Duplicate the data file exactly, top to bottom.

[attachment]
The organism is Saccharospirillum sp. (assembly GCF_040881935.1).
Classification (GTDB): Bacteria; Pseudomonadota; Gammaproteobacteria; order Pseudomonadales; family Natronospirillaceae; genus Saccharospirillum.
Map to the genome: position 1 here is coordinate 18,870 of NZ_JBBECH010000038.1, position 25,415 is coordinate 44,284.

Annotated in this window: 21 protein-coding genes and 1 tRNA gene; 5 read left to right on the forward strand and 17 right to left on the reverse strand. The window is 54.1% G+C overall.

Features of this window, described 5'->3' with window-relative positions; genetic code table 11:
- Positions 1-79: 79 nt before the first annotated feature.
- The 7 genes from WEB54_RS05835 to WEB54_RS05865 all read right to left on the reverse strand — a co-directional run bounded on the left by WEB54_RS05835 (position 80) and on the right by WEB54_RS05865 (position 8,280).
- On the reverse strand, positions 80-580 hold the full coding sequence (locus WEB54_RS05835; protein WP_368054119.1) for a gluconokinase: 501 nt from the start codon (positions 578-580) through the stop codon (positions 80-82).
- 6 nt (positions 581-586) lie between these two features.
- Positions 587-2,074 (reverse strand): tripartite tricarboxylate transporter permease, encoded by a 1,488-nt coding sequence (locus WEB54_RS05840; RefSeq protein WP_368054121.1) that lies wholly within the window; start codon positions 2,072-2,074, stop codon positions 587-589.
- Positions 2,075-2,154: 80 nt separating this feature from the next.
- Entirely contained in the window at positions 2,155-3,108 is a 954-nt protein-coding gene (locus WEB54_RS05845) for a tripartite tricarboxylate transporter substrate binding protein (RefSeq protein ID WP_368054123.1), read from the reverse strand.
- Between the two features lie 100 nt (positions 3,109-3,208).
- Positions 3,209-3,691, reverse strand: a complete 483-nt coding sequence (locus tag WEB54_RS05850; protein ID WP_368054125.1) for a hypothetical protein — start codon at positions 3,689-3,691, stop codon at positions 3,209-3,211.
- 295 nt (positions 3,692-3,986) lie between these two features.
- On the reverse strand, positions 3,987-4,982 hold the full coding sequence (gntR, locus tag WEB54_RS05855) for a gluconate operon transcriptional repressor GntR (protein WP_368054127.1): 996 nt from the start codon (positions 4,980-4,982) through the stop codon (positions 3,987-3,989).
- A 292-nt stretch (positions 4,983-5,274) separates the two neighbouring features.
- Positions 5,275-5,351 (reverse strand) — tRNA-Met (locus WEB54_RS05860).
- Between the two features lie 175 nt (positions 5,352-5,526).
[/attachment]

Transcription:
The organism is Saccharospirillum sp. (assembly GCF_040881935.1).
Classification (GTDB): Bacteria; Pseudomonadota; Gammaproteobacteria; order Pseudomonadales; family Natronospirillaceae; genus Saccharospirillum.
Map to the genome: position 1 here is coordinate 18,870 of NZ_JBBECH010000038.1, position 25,415 is coordinate 44,284.

Annotated in this window: 21 protein-coding genes and 1 tRNA gene; 5 read left to right on the forward strand and 17 right to left on the reverse strand. The window is 54.1% G+C overall.

Features of this window, described 5'->3' with window-relative positions; genetic code table 11:
- Positions 1-79: 79 nt before the first annotated feature.
- The 7 genes from WEB54_RS05835 to WEB54_RS05865 all read right to left on the reverse strand — a co-directional run bounded on the left by WEB54_RS05835 (position 80) and on the right by WEB54_RS05865 (position 8,280).
- On the reverse strand, positions 80-580 hold the full coding sequence (locus WEB54_RS05835; protein WP_368054119.1) for a gluconokinase: 501 nt from the start codon (positions 578-580) through the stop codon (positions 80-82).
- 6 nt (positions 581-586) lie between these two features.
- Positions 587-2,074 (reverse strand): tripartite tricarboxylate transporter permease, encoded by a 1,488-nt coding sequence (locus WEB54_RS05840; RefSeq protein WP_368054121.1) that lies wholly within the window; start codon positions 2,072-2,074, stop codon positions 587-589.
- Positions 2,075-2,154: 80 nt separating this feature from the next.
- Entirely contained in the window at positions 2,155-3,108 is a 954-nt protein-coding gene (locus WEB54_RS05845) for a tripartite tricarboxylate transporter substrate binding protein (RefSeq protein ID WP_368054123.1), read from the reverse strand.
- Between the two features lie 100 nt (positions 3,109-3,208).
- Positions 3,209-3,691, reverse strand: a complete 483-nt coding sequence (locus tag WEB54_RS05850; protein ID WP_368054125.1) for a hypothetical protein — start codon at positions 3,689-3,691, stop codon at positions 3,209-3,211.
- 295 nt (positions 3,692-3,986) lie between these two features.
- On the reverse strand, positions 3,987-4,982 hold the full coding sequence (gntR, locus tag WEB54_RS05855) for a gluconate operon transcriptional repressor GntR (protein WP_368054127.1): 996 nt from the start codon (positions 4,980-4,982) through the stop codon (positions 3,987-3,989).
- A 292-nt stretch (positions 4,983-5,274) separates the two neighbouring features.
- Positions 5,275-5,351 (reverse strand) — tRNA-Met (locus WEB54_RS05860).
- Between the two features lie 175 nt (positions 5,352-5,526).